Liqueur

The most varied and versatile category of spirits is arguably liqueurs, which includes everything from Baileys Irish Cream and Cointreau to Campari and Jägermeister. In the U.S., the term “liqueur” is synonymous with cordials and is derived from the Latin liquefacere, meaning to liquefy. It refers to the early Middle Ages monastic practice of extracting the essence of botanicals, which were added to base spirits and believed to have medicinal properties. Even though these concoctions all taste completely different, their basic recipe is fairly similar: alcohol and sugar (according to US law, a liqueur must contain at least 2.5 percent sugar by weight), plus spices, herbs, flowers, fruit, nuts, cream, or other flavorings. Many brands boast long histories, and a number of recipes are still secret.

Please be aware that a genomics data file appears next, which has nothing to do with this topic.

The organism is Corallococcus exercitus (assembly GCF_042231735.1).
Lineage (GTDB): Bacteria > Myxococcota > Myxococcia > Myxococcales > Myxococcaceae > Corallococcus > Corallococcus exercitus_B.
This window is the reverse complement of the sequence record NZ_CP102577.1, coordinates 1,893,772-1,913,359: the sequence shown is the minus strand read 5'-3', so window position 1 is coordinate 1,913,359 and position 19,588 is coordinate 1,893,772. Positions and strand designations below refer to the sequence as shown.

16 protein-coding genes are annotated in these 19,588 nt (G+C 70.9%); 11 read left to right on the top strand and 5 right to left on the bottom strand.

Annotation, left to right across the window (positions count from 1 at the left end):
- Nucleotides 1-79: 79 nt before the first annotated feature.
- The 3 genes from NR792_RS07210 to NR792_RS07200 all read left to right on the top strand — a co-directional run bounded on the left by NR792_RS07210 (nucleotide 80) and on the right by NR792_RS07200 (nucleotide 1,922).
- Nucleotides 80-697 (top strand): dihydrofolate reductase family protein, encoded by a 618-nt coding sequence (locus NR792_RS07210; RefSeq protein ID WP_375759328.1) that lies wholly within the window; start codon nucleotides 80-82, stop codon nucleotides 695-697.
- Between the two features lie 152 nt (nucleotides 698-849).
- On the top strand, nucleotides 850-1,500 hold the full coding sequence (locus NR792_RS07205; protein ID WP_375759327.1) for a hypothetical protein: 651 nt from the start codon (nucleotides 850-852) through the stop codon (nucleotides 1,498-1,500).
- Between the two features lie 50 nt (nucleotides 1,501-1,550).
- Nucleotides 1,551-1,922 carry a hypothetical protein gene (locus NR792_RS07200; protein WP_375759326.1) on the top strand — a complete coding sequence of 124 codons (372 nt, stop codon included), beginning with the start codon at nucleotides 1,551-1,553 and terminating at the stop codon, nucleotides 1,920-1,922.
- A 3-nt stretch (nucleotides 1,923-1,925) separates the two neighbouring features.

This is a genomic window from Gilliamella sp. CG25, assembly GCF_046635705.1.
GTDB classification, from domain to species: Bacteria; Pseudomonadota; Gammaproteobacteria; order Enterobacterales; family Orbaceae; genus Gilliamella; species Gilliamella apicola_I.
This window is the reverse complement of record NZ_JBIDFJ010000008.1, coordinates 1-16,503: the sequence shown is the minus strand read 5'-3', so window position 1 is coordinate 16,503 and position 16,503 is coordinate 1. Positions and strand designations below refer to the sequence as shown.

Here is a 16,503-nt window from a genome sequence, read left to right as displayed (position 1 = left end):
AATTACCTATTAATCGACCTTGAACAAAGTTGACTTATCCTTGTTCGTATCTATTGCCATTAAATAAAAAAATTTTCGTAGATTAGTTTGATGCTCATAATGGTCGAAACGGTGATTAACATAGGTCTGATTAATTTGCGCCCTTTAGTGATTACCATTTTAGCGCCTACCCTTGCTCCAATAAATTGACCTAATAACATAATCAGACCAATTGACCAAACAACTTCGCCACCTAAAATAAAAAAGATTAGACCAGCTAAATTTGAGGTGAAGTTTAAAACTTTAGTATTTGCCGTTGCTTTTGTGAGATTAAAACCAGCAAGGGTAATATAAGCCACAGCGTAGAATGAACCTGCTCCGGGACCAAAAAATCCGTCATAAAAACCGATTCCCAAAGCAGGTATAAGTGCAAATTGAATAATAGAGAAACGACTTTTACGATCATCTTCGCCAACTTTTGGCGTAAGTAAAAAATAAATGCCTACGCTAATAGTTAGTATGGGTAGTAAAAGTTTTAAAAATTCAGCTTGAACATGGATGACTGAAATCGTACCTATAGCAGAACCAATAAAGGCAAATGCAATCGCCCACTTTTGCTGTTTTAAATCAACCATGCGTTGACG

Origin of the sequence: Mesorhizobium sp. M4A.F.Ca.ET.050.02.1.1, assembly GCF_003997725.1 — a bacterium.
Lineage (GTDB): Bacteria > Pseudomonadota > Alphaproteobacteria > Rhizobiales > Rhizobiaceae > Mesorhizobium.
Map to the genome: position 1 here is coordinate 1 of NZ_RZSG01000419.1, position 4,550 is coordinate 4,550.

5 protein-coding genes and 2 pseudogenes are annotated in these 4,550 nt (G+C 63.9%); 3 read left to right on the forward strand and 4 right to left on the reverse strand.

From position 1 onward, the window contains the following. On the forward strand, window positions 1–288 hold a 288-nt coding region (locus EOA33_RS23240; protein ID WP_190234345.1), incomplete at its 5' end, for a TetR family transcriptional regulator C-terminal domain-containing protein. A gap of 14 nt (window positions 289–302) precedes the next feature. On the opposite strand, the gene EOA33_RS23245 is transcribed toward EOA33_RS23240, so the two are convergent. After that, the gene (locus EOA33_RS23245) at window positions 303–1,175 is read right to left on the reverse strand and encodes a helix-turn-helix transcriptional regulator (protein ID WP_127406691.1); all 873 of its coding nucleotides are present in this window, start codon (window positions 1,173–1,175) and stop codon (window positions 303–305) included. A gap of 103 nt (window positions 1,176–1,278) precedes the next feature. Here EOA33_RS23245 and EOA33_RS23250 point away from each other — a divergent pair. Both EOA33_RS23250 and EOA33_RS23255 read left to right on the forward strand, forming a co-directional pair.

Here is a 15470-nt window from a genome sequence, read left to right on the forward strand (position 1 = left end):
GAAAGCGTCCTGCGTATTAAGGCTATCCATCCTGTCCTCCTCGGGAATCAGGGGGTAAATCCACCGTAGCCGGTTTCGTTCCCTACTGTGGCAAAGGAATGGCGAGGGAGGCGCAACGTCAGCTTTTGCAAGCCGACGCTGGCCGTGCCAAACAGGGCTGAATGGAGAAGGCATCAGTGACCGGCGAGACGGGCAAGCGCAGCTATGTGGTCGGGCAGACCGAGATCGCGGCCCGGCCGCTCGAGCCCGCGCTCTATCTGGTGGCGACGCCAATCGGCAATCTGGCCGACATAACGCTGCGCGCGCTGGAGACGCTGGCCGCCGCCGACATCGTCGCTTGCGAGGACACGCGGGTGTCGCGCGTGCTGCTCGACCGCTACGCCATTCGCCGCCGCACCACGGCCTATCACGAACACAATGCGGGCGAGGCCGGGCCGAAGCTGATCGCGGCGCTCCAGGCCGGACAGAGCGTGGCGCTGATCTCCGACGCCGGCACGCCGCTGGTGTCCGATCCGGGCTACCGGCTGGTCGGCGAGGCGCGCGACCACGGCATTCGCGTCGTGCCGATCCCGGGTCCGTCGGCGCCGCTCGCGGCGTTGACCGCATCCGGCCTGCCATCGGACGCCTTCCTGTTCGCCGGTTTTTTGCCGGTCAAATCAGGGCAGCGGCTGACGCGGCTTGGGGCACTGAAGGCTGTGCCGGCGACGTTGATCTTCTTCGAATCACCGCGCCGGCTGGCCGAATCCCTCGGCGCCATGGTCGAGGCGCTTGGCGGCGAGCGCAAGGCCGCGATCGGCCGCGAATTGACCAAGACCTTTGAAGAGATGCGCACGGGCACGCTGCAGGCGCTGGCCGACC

Poster Video
How to make a
negroni

The Appletini Is 21 Years Old. Is It Time to Rethink the Famous Cocktail?

With a fresh new recipe.

Why Is There a Clothespin in My Cocktail? A New Trend Is the Reason

Here’s which bars are doing it. And why.

Think You Know Your Italian Digestivos? Say Hello to Mirto, the Pride and Joy of Sardinia

A trip to Sardinia to learn about mirto.

Upgrade Your Oreos with Boozy Fillings

They're fun and sweet and boozy—great for parties, the cookie equivalent of Jell-O Shots.

More Articles